Boundary spanning and adaptive capacity in Pearl River Delta megacities

M.M. Dabrowski, Faith Chan, M. Meng

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The cities of the Pearl River Delta (PRD) have been experiencing an unprecedented urban expansion for the past four decades, leading to emergence of one of the most populous and dynamic urban regions. However, these rapidly expanding cities located in a low-lying delta area also face increasing flood risk due to a combination of anthropogenic and natural factors. We use the concept of boundary spanning in combination with an institutionalist perspective to shed light on the barriers and opportunities for development of adaptive capacity in the face of that risk in Hong Kong and Guangzhou. As recognised in the flood risk management literature, such boundary spanning is necessary to effectively address the challenge of spatial adaptation to the growing flood risk, as it entails, for instance collaborating between policy sectors (horizontal boundaries), across levels of government (vertical boundaries) and between short-term and long-term planning agendas (temporal boundaries). Through the prism of institutions (e.g. planning system), ideas (e.g. dominant values in planning) and interests (e.g. rational choice-driven strategic behaviour of the actors involved), we assess how contextual institutional and cultural factors matter for the ability of those cities to address the growing flood risk in the face of climate change. The study builds on analysis of spatial planning and flood risk management policy documents, interviews with practitioners and experts, and site visits. Our findings show that due to institutional lock-ins and conflicting policy goals, horizontal boundary spanning remains hindered in both cases, despite emerging policy innovations, such as the Sponge City Plan in Guangzhou or the rollout of multi-functional and Nature-Based Solutions in Hong Kong. The responsibilities of institutions in both cities remain blurred, ‘planning for growth’ ignores flood and climate risk issues, and urban expansion into vulnerable areas continues. Important differences, however, exist in terms of vertical boundary spanning, pointing to different policy implications for each of the two cities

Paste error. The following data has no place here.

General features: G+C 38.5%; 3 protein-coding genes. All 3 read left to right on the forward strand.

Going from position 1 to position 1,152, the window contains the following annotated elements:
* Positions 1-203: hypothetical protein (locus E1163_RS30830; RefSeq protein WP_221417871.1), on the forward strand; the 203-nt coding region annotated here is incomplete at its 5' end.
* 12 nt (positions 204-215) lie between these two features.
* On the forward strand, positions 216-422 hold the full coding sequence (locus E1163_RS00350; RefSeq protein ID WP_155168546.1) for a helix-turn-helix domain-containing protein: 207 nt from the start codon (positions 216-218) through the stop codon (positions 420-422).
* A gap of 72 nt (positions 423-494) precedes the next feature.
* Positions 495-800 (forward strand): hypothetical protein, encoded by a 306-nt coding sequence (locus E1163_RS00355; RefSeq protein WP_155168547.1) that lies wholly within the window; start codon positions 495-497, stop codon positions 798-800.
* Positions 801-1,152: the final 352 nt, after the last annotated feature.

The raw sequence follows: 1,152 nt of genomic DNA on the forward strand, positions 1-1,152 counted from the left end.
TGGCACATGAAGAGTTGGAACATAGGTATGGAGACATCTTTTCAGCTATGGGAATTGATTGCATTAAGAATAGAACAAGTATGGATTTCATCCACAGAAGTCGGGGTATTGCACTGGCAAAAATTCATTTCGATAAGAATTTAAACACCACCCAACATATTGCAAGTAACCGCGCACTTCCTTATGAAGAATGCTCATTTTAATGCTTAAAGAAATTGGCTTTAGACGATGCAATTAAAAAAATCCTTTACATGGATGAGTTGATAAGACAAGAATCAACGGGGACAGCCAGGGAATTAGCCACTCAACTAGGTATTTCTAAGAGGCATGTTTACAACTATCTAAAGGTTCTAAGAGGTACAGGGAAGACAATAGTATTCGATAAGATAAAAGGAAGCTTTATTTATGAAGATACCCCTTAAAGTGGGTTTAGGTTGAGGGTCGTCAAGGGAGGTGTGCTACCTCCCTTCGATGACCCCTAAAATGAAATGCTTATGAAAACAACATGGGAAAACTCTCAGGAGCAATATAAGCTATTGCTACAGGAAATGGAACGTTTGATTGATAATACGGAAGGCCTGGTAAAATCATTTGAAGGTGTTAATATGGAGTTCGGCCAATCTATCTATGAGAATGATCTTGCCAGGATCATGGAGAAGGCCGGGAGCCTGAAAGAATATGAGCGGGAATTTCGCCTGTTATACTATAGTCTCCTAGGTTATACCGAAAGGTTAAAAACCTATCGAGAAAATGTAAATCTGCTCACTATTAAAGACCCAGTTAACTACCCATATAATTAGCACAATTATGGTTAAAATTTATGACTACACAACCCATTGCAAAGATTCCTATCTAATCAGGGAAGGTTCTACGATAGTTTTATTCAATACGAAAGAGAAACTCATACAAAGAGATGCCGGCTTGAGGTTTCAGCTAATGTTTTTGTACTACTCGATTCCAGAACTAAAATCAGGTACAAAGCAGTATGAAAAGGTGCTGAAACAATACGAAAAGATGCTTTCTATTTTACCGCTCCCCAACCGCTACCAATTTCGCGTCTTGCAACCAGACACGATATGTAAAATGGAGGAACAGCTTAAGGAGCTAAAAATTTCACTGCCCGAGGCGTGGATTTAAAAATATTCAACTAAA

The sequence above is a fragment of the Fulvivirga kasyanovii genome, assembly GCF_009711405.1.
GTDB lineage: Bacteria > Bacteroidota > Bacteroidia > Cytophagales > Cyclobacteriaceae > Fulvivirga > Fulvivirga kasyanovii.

Original languageEnglish
Number of pages9
Publication statusPublished - 2021


  • Climate change adaptation
  • Flood risk governance
  • Spatial planning
  • Adaptive capacity
  • Boundary spanning


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